Rhino Cave is located at the North end of the Female Hill and has two main walls where paintings are located. Rhino Cave is named for a white rhino painting on its north wall, which itself is split down the middle by another painting of a red giraffe.
Rhino Cave was also used as an area to dispose of bodies through natural mummification. Rhino Cave can be found by starting at the East entrance of Tsodilo. After walking through a dry river bed, Rhino Cave is located on the hill to the right. Rhino Cave can also be reached by climbing up from Rhino Post,and is an easy twenty minute hike from Rhino Post. Rhino Cave was occupied from 70,000 BP until around 2000 BP. Rhino Cave is located at 24°24’22.86″S and 19°57’0.55″E
The Rhino Cave artworks depict a white rhinoceros, which was likely of spiritual value to the people who used Rhino Cave as a place for shamanistic rituals and burials. To the left of Rhino Cave is another cave that contains paintings; however, these are inaccessible due to the entrance being collapsed. Rhino Cave has yielded evidence of early tool use by people in ancient times, including stone tools and ochre (used for painting). Rhino Cave continues to be used today as a site for rituals and burials.
Rhino Cave: Interesting Facts
The Rhino Cave paintings are known for their unique style, one that stands out from other rock art in the Tsodilo Hills. The Rhino painting has a different shading technique than is seen in other cave paintings, and is thought to have been done with a different instrument. Rhino Cave contains the earliest known Rhino painting, as well as being one of few caves containing Rhino art to date back so far. Rhino Cave gets its name from a split Rhino painting on the north wall, which was likely meant to represent two Rhinos fighting.
The Rhino painting in Rhino Cave is thought to be one of the more recent paintings, dating back to around 2000 BC. Rhino Cave contains paintings from at least three different periods in history, the earliest being from 70,000 BC. Rhino Cave gets its name from a Rhino painting split down the middle by a red giraffe painting.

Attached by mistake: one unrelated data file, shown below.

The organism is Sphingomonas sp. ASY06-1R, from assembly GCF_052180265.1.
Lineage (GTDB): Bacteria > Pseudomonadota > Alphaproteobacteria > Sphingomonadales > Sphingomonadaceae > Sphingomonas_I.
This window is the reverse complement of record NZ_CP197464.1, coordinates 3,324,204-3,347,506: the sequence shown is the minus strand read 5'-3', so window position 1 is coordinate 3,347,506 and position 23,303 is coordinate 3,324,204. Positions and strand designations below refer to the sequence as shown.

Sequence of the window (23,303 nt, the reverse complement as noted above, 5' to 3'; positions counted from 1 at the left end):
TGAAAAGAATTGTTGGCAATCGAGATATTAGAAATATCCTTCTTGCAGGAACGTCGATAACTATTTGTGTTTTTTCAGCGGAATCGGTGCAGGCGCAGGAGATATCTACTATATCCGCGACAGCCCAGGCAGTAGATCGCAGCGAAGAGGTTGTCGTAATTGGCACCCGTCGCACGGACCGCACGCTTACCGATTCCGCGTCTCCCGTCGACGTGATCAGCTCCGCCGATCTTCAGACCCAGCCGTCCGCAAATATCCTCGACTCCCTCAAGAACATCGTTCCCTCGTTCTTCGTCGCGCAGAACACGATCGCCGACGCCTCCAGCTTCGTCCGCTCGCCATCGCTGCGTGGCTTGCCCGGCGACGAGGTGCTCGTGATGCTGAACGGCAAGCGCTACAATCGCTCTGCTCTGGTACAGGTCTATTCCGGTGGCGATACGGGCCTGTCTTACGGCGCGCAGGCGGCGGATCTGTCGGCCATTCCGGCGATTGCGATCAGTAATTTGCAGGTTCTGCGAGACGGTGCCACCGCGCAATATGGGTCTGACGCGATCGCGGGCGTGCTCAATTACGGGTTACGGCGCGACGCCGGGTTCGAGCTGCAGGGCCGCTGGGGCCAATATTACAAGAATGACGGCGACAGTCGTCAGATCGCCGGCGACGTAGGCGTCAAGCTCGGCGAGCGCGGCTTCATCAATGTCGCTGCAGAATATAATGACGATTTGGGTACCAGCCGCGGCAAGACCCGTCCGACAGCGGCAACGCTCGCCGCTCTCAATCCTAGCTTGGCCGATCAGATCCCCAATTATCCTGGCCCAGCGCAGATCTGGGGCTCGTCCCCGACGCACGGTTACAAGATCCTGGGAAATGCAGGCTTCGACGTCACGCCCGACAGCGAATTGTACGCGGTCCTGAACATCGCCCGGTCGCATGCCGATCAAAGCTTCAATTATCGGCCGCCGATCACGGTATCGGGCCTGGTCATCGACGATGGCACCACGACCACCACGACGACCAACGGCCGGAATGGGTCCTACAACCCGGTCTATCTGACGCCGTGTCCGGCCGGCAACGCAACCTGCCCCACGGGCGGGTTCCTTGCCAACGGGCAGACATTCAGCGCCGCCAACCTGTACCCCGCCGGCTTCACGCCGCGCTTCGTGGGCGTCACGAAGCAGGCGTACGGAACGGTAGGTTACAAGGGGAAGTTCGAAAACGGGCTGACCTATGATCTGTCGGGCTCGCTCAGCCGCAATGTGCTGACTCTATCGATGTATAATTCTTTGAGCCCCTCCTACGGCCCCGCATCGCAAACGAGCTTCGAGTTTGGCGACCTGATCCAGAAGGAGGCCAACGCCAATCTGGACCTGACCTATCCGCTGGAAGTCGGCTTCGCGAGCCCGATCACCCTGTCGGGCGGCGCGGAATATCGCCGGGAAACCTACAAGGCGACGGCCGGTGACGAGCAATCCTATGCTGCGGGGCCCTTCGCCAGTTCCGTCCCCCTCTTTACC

Frequently Asked Questions about Rhino Cave
What’s your favorite thing about Rhino Cave?
My favorite thing about Rhino Cave is that it’s a place where I can go to escape the hustle and bustle of city life. It’s a place where I can relax and enjoy nature.
The cave is also home to some of the most beautiful stalactites and stalagmites I’ve ever seen. The formations are very impressive, and they’re a reminder that nature is truly amazing.
What’s the strangest thing you’ve ever seen at Rhino Cave?
Answer: The strangest thing I’ve ever seen at Rhino Cave was a man with a live boa constrictor wrapped around his neck. He said he was from out of town and was just looking for a place to cool off. I don’t know how he thought that snake was going to help him cool down on a hot day in August, but it made for an interesting sight.
Did you see any rhinos while you were at Rhino cave?
I didn’t see any rhinos while I was at Rhino cave, but I did see a lot of evidence indicating that they’re often there. There were numerous piles of their dung around the cave entrance, and I also saw some scratch marks on the rocks where they must have been scratching their backs. It’s a pretty cool place to see them, and I’m glad I got to experience it firsthand!
How big is the Rhino cave?
Rhino Cave is a sizable natural cave system in the heart of the Second Polish Republic. With a length of almost 2 km, it is one of the longest caves in the country.
The cave system consists of several large halls as well as numerous smaller corridors and side passages. Due to its size and beauty, Rhino Cave was opened to the public in 1933 and has been a popular tourist destination ever since.
Are there any other attractions near the Rhino cave?
There are a few other attractions near the Rhino cave. Just down the road is the Khao Yai National Park, which is home to elephants, tigers, and a variety of other animals. There’s also a waterfall called Haew Suwat that’s popular with tourists. And if you’re looking for something a little more tame, there are plenty of small villages and farms in the area where you can go explore.
By Oliver Vass – Own work, CC BY-SA 3.0, Link